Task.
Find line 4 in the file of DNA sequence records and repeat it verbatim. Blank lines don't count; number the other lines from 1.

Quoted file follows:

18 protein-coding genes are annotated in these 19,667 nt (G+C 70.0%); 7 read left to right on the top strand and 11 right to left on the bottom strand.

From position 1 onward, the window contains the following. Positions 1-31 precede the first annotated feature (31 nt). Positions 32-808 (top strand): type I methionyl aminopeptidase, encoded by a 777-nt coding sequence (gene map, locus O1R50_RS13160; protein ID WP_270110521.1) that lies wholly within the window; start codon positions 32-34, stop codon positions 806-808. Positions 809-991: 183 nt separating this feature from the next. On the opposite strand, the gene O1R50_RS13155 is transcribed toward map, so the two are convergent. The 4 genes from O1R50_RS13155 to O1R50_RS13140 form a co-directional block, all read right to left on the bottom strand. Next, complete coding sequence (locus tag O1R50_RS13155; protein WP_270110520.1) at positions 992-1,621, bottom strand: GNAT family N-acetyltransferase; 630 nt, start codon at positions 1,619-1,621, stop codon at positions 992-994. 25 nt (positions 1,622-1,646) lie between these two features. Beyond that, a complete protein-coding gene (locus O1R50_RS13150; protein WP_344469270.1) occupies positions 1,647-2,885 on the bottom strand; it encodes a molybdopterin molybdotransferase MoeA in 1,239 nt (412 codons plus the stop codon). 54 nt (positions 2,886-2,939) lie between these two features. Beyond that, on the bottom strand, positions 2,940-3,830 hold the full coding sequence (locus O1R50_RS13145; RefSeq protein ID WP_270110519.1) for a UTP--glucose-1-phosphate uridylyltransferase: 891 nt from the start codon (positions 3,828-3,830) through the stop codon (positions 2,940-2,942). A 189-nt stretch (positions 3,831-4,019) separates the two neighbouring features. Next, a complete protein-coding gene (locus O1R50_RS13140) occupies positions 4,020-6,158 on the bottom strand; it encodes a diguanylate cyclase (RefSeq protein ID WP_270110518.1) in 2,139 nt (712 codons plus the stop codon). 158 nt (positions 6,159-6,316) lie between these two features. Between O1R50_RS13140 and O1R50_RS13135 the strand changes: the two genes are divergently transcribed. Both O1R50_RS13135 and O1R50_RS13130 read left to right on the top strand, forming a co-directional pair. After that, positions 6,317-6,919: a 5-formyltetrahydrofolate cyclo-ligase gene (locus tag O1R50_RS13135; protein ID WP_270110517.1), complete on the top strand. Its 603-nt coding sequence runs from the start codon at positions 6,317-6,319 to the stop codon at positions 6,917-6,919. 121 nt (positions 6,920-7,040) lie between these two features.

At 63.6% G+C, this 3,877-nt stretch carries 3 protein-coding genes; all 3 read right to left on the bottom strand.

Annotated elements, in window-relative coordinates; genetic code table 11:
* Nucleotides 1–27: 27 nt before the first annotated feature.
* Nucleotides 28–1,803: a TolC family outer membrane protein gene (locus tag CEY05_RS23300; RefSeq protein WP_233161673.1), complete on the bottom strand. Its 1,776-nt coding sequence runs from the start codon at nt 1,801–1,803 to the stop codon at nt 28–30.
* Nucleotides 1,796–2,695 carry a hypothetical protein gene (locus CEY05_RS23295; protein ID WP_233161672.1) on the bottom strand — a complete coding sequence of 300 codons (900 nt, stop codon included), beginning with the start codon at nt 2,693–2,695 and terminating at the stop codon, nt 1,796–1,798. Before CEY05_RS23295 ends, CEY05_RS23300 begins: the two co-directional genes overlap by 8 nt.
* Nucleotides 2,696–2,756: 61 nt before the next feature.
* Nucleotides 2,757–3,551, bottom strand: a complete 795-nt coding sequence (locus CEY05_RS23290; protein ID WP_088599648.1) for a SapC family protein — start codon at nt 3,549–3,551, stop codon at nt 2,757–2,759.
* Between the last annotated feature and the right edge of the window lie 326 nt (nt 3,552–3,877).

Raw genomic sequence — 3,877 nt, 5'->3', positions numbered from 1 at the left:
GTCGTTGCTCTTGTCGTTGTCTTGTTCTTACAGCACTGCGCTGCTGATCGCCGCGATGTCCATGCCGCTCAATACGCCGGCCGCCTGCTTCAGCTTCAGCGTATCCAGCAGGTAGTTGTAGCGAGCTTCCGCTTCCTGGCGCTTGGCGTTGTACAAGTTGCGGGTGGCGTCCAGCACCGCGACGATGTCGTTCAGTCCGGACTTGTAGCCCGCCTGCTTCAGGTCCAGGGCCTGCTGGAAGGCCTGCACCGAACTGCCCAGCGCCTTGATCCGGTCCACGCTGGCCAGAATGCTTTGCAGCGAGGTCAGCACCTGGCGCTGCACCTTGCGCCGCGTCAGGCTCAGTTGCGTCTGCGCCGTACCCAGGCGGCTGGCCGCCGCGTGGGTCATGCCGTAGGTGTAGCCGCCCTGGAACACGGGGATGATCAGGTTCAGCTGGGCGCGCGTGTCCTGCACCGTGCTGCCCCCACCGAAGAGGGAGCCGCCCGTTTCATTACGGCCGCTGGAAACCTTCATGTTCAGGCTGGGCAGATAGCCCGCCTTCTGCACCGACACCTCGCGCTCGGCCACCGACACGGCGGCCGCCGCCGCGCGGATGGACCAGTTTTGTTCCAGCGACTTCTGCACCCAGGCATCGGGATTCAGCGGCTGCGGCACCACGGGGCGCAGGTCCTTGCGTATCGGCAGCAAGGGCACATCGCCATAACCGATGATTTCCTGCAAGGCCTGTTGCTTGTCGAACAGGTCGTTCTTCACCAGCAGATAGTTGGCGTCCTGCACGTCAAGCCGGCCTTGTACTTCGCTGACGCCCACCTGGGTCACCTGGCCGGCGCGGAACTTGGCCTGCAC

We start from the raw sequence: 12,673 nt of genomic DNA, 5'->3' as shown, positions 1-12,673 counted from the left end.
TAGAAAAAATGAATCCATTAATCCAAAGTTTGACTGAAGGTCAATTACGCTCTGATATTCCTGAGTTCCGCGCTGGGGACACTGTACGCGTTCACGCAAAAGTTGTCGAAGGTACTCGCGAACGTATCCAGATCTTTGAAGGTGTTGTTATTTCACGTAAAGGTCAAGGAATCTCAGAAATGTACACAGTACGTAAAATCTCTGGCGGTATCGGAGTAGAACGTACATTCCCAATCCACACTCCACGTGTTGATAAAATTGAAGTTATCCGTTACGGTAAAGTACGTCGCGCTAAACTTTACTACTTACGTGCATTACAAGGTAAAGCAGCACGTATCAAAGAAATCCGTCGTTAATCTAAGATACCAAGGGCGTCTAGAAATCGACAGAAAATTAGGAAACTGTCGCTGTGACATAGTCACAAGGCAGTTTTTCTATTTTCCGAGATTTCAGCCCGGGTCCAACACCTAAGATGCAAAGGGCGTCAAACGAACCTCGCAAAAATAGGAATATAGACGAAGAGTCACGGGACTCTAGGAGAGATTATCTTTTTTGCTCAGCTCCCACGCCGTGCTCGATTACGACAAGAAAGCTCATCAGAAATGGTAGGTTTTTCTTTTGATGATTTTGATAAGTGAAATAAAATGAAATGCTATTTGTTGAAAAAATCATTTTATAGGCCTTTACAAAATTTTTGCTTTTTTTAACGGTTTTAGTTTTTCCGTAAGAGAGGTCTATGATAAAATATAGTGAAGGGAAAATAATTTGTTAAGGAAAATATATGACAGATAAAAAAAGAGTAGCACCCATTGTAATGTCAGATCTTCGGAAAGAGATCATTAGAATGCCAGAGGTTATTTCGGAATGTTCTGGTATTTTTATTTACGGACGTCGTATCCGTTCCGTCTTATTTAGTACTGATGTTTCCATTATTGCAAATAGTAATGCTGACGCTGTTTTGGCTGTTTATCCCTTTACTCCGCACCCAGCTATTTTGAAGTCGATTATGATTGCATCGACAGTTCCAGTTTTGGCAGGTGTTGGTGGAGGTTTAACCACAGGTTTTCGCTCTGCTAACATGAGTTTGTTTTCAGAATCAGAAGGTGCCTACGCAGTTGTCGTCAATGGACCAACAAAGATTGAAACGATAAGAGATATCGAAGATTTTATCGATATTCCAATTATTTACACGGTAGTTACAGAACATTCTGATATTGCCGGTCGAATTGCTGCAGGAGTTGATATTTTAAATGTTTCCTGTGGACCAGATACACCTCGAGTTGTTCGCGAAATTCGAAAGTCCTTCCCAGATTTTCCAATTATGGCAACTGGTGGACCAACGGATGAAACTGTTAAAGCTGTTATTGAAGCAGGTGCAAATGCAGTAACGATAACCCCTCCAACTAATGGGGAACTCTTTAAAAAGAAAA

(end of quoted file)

Annotated elements, in window-relative coordinates; genetic code table 11: